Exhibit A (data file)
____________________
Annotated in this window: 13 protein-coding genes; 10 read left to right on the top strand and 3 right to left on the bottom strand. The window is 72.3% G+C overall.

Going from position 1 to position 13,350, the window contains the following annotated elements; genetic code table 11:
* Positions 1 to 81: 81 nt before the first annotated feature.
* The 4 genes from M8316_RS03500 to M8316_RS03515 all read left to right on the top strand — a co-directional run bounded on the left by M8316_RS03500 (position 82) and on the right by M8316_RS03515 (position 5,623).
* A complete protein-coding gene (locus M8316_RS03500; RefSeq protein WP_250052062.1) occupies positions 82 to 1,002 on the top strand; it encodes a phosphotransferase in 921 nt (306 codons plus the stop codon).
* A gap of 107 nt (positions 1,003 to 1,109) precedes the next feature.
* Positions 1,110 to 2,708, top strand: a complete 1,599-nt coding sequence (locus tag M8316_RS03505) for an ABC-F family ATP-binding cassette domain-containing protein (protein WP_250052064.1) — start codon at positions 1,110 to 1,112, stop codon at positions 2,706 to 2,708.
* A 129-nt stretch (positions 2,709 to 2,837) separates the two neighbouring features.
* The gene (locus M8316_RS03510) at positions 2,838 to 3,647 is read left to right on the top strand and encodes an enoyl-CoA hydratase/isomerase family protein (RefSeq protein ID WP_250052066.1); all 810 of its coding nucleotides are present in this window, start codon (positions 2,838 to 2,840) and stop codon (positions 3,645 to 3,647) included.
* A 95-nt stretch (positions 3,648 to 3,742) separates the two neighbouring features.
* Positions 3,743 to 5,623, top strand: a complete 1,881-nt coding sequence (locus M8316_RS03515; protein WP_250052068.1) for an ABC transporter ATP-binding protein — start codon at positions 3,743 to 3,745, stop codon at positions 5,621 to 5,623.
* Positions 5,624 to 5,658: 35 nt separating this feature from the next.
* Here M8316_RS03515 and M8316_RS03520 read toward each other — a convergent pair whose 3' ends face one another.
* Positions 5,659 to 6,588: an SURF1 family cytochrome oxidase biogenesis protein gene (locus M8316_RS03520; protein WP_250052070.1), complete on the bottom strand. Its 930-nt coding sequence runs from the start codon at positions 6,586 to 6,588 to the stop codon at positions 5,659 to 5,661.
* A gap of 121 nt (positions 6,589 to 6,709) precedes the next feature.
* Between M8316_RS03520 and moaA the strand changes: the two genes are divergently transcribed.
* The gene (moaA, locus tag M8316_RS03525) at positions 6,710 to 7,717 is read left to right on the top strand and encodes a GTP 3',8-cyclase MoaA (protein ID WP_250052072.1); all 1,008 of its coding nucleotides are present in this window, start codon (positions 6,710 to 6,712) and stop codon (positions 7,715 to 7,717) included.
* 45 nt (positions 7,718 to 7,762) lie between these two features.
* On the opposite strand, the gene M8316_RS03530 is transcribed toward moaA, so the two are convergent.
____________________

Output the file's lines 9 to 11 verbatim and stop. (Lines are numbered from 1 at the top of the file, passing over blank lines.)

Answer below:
* The gene (locus M8316_RS03510) at positions 2,838 to 3,647 is read left to right on the top strand and encodes an enoyl-CoA hydratase/isomerase family protein (RefSeq protein ID WP_250052066.1); all 810 of its coding nucleotides are present in this window, start codon (positions 2,838 to 2,840) and stop codon (positions 3,645 to 3,647) included.
* A 95-nt stretch (positions 3,648 to 3,742) separates the two neighbouring features.
* Positions 3,743 to 5,623, top strand: a complete 1,881-nt coding sequence (locus M8316_RS03515; protein WP_250052068.1) for an ABC transporter ATP-binding protein — start codon at positions 3,743 to 3,745, stop codon at positions 5,621 to 5,623.